'Pantywaist' is one of the synonyms for old woman that most engaged me when I began to explore language and ageing.
I can see everything the word suggests as I can visualise where 'old sock' comes from too, 'prune' and even 'dusty miller'.
They are soft, material and contain folds where meanings can rest or gather.
The word 'mossback' is harder to understand, but when I read 'badgerly' I think of what a former neighbour once shouted at me when the two bands of grey at my temples began to define me.
The world 'elderling' sounds almost sweet, compared to 'wrinklie' and there are times I wouldn't take exception to being called 'stricken' or 'vintage'.
But one of the words I am perhaps most intrigued by is 'beldam', a switch of letters away from uproar or asylum, and which sounds as if it should come from the French, 'belle dame'. It doesn't, it's a tricksy word and actually according to the OED, comes from the word for mother, extending into 'grandmother', 'great-grandmother', an ancestor....and then the word switches tone and turns into a 'furious raging woman,' 'virago', a 'loathsome old woman', and the all-familiar hag or witch.
I'm in this thesaurus-browsing mood because I'm struggling with a title for the collection in waiting, poems that grabbed the baton from the menopause and try to understand these years leading up to and away from the great signpost of 60.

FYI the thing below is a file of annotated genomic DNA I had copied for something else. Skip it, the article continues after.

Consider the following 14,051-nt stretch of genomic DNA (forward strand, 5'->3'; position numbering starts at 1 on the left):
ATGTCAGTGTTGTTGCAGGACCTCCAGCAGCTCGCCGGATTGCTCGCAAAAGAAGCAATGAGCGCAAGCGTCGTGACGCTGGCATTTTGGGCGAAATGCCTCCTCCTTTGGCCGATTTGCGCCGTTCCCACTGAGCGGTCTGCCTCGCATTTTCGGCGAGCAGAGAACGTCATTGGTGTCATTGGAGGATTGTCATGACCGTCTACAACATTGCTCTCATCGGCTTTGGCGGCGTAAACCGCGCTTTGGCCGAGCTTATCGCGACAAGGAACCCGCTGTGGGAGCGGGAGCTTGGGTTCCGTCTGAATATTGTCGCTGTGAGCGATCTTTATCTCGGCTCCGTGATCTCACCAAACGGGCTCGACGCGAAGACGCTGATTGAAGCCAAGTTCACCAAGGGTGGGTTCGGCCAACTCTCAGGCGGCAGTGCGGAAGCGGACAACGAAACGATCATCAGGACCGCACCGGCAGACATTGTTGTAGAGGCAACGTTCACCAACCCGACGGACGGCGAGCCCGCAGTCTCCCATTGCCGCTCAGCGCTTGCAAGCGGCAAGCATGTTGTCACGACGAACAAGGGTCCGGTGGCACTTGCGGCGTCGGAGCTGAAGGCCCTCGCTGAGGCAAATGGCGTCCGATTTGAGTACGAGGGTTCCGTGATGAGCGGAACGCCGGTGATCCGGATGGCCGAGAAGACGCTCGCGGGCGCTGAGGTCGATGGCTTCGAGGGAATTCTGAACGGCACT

The collection began with poems picking apart synonyms like 'crate' and then I meandered around the house, picking up loose beads and empty bottles. I found a batch of old letters and as we all do, wondered where time had gone, I sat in the shed at the allotment and I thought about mud. Even the South African poems, which are always there, are about death and time.
But just as 'pantywaist' appeals for its childishness and glimpse into a past of paper bags and brass scales, I want this collection to have a seam of delight and discovery, of 'vintage' rather than 'frump'.
I ended up online with a dictionary of old Sussex dialect, and synonyms for 'mud' (like gawm and slubber) took over from old. I was looking for a crossover beyond the cliches of fossil and oxidated, of musty and crock, but then I began to think about worm-eaten.
I think of the handfuls of compost worms that break down the peelings and egg shells, red, shiny, desirable. I think of the warnings about how few harvests we have left, the soil exhausted. Is this a bridge I can cross? I am in a place I understand. This is is where earth comes in with its old Friesian, old Saxon histories. Is this the earth of beldam or gawm? A place to tread, a stratum, something to cultivate, a place to bury the dead, a lair, a terminal, the opposite to sea...the planet and so on.

Thursday, March 15, 2018

On Ilkley Moor

For most of the time there were red grouse in the heather, in the air (briefly), on a rock or a wall, making their characteristic noise. It's nesting time and Sunday was warm. What a difference the birds must have felt after days of snow.
And for most of the time I walked, there was no-one.
I briefly chatted with a couple about Simon Armitage's poem, Puddle, lodged in water, looking a little like two fallen gravestones. It foretold the wetness to come on the path beyond the mast - and if I'd known how wet -
I might not have carried on. I sank through snow into mud. It filled my boot. I circled water, trying to find solid ground. I sensed the bog deepening each time. I thought of the names on my scrap of paper where I'd drawn my map and decided my only route was the stone wall, to cling to it, to use its lower stones as steps and hope that the snow pushed up against it would take my weight for as long as I could get past the next expanding delta of water.